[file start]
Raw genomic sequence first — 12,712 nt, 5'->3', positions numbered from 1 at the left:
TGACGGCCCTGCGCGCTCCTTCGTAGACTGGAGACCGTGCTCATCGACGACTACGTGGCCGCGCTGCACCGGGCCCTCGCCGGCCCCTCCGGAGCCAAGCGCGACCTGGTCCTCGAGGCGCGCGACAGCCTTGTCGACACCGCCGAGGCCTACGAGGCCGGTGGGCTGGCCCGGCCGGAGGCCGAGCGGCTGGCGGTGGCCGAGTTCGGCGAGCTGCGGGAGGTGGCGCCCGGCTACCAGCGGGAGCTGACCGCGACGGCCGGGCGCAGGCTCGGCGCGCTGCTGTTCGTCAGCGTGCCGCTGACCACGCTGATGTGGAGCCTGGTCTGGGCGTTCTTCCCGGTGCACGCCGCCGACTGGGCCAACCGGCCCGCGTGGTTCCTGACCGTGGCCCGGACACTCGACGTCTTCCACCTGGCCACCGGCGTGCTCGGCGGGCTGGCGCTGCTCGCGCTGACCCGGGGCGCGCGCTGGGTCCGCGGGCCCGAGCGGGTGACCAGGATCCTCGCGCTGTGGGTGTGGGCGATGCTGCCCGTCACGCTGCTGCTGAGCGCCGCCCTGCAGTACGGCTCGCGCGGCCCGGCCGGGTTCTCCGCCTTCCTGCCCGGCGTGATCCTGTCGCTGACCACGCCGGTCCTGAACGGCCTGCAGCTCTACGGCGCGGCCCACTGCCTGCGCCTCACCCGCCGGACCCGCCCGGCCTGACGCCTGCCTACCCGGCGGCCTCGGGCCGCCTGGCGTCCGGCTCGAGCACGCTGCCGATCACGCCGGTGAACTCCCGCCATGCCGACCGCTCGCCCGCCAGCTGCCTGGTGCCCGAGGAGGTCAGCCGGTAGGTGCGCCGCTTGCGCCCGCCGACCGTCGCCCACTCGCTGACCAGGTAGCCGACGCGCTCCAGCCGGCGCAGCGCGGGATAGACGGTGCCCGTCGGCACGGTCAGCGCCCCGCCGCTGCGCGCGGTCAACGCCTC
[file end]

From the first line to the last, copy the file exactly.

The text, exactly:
Raw genomic sequence first — 12,712 nt, 5'->3', positions numbered from 1 at the left:
TGACGGCCCTGCGCGCTCCTTCGTAGACTGGAGACCGTGCTCATCGACGACTACGTGGCCGCGCTGCACCGGGCCCTCGCCGGCCCCTCCGGAGCCAAGCGCGACCTGGTCCTCGAGGCGCGCGACAGCCTTGTCGACACCGCCGAGGCCTACGAGGCCGGTGGGCTGGCCCGGCCGGAGGCCGAGCGGCTGGCGGTGGCCGAGTTCGGCGAGCTGCGGGAGGTGGCGCCCGGCTACCAGCGGGAGCTGACCGCGACGGCCGGGCGCAGGCTCGGCGCGCTGCTGTTCGTCAGCGTGCCGCTGACCACGCTGATGTGGAGCCTGGTCTGGGCGTTCTTCCCGGTGCACGCCGCCGACTGGGCCAACCGGCCCGCGTGGTTCCTGACCGTGGCCCGGACACTCGACGTCTTCCACCTGGCCACCGGCGTGCTCGGCGGGCTGGCGCTGCTCGCGCTGACCCGGGGCGCGCGCTGGGTCCGCGGGCCCGAGCGGGTGACCAGGATCCTCGCGCTGTGGGTGTGGGCGATGCTGCCCGTCACGCTGCTGCTGAGCGCCGCCCTGCAGTACGGCTCGCGCGGCCCGGCCGGGTTCTCCGCCTTCCTGCCCGGCGTGATCCTGTCGCTGACCACGCCGGTCCTGAACGGCCTGCAGCTCTACGGCGCGGCCCACTGCCTGCGCCTCACCCGCCGGACCCGCCCGGCCTGACGCCTGCCTACCCGGCGGCCTCGGGCCGCCTGGCGTCCGGCTCGAGCACGCTGCCGATCACGCCGGTGAACTCCCGCCATGCCGACCGCTCGCCCGCCAGCTGCCTGGTGCCCGAGGAGGTCAGCCGGTAGGTGCGCCGCTTGCGCCCGCCGACCGTCGCCCACTCGCTGACCAGGTAGCCGACGCGCTCCAGCCGGCGCAGCGCGGGATAGACGGTGCCCGTCGGCACGGTCAGCGCCCCGCCGCTGCGCGCGGTCAACGCCTC